By the same authors

From the same journal

Dopaminergic expression of the Parkinsonian gene LRRK2-G2019S leads to non-autonomous visual neurodegeneration, accelerated by increased neural demands for energy

Research output: Contribution to journalArticle

Author(s)

Department/unit(s)

Publication details

JournalHuman Molecular Genetics
DatePublished - Jun 2013
Issue number11
Volume22
Number of pages12
Pages (from-to)2129-2140
Original languageEnglish

Abstract

Parkinson's disease (PD) is associated with loss of dopaminergic signalling, and affects not just movement, but also vision. As both mammalian and fly visual systems contain dopaminergic neurons, we investigated the effect of LRRK2 mutations (the most common cause of inherited PD) on Drosophila electroretinograms (ERGs). We reveal progressive loss of photoreceptor function in flies expressing LRRK2-G2019S in dopaminergic neurons. The photoreceptors showed elevated autophagy, apoptosis and mitochondrial disorganization. Head sections confirmed extensive neurodegeneration throughout the visual system, including regions not directly innervated by dopaminergic neurons. Other PD-related mutations did not affect photoreceptor function, and no loss of vision was seen with kinase-dead transgenics. Manipulations of the level of Drosophila dLRRK suggest G2019S is acting as a gain-of-function, rather than dominant negative mutation. Increasing activity of the visual system, or of just the dopaminergic neurons, accelerated the G2019S-induced deterioration of vision. The fly visual system provides an excellent, tractable model of a non-autonomous deficit reminiscent of that seen in PD, and suggests that increased energy demand may contribute to the mechanism by which LRRK2-G2019S causes neurodegeneration.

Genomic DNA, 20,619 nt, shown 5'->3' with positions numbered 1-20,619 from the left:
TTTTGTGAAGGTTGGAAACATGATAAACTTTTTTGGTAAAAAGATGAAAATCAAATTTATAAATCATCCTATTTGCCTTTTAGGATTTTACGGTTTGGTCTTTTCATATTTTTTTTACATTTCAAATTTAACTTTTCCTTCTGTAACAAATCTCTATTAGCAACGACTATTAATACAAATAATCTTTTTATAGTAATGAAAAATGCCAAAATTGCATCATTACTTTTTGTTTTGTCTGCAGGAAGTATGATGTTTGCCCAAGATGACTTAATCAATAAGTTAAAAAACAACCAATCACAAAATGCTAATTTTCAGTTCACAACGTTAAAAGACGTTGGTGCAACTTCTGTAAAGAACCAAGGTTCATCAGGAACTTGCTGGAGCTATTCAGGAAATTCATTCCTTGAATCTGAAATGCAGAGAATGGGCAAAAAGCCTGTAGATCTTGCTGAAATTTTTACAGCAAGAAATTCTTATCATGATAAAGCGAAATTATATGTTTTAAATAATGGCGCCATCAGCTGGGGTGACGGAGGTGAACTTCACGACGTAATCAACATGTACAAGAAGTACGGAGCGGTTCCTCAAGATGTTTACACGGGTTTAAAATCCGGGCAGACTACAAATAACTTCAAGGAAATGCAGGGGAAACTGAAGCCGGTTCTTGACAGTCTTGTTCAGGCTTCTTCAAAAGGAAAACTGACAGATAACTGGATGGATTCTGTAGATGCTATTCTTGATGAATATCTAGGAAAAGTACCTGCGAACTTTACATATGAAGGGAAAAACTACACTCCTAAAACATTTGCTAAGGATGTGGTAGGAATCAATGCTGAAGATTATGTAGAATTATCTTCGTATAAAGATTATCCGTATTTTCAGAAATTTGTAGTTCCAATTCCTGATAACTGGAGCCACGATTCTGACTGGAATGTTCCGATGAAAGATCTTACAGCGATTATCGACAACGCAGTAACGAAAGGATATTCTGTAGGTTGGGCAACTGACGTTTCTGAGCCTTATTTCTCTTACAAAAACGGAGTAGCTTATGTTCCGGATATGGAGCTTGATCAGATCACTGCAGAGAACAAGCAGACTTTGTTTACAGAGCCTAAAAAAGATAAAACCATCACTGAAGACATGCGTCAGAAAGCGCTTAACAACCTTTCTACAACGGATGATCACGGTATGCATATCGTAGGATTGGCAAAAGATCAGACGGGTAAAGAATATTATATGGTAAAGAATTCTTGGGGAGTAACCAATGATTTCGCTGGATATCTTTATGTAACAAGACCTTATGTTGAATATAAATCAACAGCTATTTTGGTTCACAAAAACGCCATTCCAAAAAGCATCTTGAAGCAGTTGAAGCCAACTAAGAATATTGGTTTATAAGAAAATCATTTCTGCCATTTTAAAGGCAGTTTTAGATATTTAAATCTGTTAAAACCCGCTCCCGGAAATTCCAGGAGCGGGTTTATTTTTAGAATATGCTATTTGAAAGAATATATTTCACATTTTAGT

Discover related content

Find related publications, people, projects, datasets and more using interactive charts.

View graph of relations